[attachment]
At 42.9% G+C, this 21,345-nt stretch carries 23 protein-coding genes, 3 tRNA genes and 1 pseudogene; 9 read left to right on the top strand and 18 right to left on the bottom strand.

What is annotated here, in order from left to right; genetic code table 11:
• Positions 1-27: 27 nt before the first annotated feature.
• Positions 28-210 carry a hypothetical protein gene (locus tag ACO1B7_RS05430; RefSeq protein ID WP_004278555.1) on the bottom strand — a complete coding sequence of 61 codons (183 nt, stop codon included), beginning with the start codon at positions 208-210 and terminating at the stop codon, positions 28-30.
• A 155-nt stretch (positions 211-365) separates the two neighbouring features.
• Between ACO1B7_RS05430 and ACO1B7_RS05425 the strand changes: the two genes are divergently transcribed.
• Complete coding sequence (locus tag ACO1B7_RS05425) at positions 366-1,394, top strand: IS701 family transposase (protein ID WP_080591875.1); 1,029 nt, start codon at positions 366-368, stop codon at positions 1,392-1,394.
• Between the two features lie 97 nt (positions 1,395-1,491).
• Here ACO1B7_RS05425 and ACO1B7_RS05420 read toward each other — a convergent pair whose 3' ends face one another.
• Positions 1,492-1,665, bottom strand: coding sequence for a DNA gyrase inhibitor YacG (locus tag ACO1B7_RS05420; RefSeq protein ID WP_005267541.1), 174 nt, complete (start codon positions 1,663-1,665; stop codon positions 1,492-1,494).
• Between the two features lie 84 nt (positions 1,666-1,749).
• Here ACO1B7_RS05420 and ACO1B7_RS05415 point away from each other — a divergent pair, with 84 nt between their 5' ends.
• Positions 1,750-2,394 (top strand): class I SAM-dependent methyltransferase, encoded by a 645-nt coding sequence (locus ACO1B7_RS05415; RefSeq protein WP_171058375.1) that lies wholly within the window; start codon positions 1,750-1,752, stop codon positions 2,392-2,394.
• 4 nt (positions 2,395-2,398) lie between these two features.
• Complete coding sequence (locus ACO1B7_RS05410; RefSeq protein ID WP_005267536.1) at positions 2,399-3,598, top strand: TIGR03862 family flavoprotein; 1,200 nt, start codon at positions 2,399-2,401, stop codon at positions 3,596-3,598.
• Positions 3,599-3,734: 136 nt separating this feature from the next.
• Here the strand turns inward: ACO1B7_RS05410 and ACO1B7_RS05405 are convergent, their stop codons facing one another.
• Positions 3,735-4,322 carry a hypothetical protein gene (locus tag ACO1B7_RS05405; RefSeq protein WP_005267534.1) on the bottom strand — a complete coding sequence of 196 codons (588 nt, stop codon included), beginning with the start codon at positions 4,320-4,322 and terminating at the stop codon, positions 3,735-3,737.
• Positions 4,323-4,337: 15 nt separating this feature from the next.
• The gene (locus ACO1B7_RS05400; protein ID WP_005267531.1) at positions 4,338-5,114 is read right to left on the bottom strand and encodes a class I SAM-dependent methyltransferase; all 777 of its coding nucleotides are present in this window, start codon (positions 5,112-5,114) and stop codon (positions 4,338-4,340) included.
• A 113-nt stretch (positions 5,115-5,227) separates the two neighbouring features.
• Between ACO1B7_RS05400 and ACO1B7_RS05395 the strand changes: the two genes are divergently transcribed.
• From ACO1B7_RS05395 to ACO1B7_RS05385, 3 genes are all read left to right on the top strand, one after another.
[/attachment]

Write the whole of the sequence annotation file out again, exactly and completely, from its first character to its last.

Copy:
At 42.9% G+C, this 21,345-nt stretch carries 23 protein-coding genes, 3 tRNA genes and 1 pseudogene; 9 read left to right on the top strand and 18 right to left on the bottom strand.

What is annotated here, in order from left to right; genetic code table 11:
• Positions 1-27: 27 nt before the first annotated feature.
• Positions 28-210 carry a hypothetical protein gene (locus tag ACO1B7_RS05430; RefSeq protein ID WP_004278555.1) on the bottom strand — a complete coding sequence of 61 codons (183 nt, stop codon included), beginning with the start codon at positions 208-210 and terminating at the stop codon, positions 28-30.
• A 155-nt stretch (positions 211-365) separates the two neighbouring features.
• Between ACO1B7_RS05430 and ACO1B7_RS05425 the strand changes: the two genes are divergently transcribed.
• Complete coding sequence (locus tag ACO1B7_RS05425) at positions 366-1,394, top strand: IS701 family transposase (protein ID WP_080591875.1); 1,029 nt, start codon at positions 366-368, stop codon at positions 1,392-1,394.
• Between the two features lie 97 nt (positions 1,395-1,491).
• Here ACO1B7_RS05425 and ACO1B7_RS05420 read toward each other — a convergent pair whose 3' ends face one another.
• Positions 1,492-1,665, bottom strand: coding sequence for a DNA gyrase inhibitor YacG (locus tag ACO1B7_RS05420; RefSeq protein ID WP_005267541.1), 174 nt, complete (start codon positions 1,663-1,665; stop codon positions 1,492-1,494).
• Between the two features lie 84 nt (positions 1,666-1,749).
• Here ACO1B7_RS05420 and ACO1B7_RS05415 point away from each other — a divergent pair, with 84 nt between their 5' ends.
• Positions 1,750-2,394 (top strand): class I SAM-dependent methyltransferase, encoded by a 645-nt coding sequence (locus ACO1B7_RS05415; RefSeq protein WP_171058375.1) that lies wholly within the window; start codon positions 1,750-1,752, stop codon positions 2,392-2,394.
• 4 nt (positions 2,395-2,398) lie between these two features.
• Complete coding sequence (locus ACO1B7_RS05410; RefSeq protein ID WP_005267536.1) at positions 2,399-3,598, top strand: TIGR03862 family flavoprotein; 1,200 nt, start codon at positions 2,399-2,401, stop codon at positions 3,596-3,598.
• Positions 3,599-3,734: 136 nt separating this feature from the next.
• Here the strand turns inward: ACO1B7_RS05410 and ACO1B7_RS05405 are convergent, their stop codons facing one another.
• Positions 3,735-4,322 carry a hypothetical protein gene (locus tag ACO1B7_RS05405; RefSeq protein WP_005267534.1) on the bottom strand — a complete coding sequence of 196 codons (588 nt, stop codon included), beginning with the start codon at positions 4,320-4,322 and terminating at the stop codon, positions 3,735-3,737.
• Positions 4,323-4,337: 15 nt separating this feature from the next.
• The gene (locus ACO1B7_RS05400; protein ID WP_005267531.1) at positions 4,338-5,114 is read right to left on the bottom strand and encodes a class I SAM-dependent methyltransferase; all 777 of its coding nucleotides are present in this window, start codon (positions 5,112-5,114) and stop codon (positions 4,338-4,340) included.
• A 113-nt stretch (positions 5,115-5,227) separates the two neighbouring features.
• Between ACO1B7_RS05400 and ACO1B7_RS05395 the strand changes: the two genes are divergently transcribed.
• From ACO1B7_RS05395 to ACO1B7_RS05385, 3 genes are all read left to right on the top strand, one after another.